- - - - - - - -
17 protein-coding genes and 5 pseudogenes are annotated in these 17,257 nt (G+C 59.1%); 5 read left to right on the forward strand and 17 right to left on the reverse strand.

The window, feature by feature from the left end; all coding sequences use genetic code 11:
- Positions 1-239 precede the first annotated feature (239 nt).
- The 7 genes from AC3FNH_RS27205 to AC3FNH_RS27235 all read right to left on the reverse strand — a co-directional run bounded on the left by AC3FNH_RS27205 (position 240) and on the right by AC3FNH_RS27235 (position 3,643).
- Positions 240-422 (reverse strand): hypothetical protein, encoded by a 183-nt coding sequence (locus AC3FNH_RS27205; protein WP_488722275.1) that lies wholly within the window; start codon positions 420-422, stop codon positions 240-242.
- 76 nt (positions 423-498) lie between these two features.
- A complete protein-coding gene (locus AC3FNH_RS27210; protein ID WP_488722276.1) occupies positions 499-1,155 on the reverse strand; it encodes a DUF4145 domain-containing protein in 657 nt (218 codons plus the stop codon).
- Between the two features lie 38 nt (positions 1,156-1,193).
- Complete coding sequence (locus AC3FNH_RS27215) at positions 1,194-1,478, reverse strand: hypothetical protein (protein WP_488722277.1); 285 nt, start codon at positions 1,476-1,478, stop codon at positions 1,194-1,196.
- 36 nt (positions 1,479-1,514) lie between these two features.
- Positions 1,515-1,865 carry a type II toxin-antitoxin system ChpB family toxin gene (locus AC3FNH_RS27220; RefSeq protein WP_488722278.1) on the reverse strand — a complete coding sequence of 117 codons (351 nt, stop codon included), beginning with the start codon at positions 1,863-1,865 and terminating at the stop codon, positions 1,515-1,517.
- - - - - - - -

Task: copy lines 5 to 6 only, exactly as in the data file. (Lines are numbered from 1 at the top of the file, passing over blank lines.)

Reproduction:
- Positions 240-422 (reverse strand): hypothetical protein, encoded by a 183-nt coding sequence (locus AC3FNH_RS27205; protein WP_488722275.1) that lies wholly within the window; start codon positions 420-422, stop codon positions 240-242.
- 76 nt (positions 423-498) lie between these two features.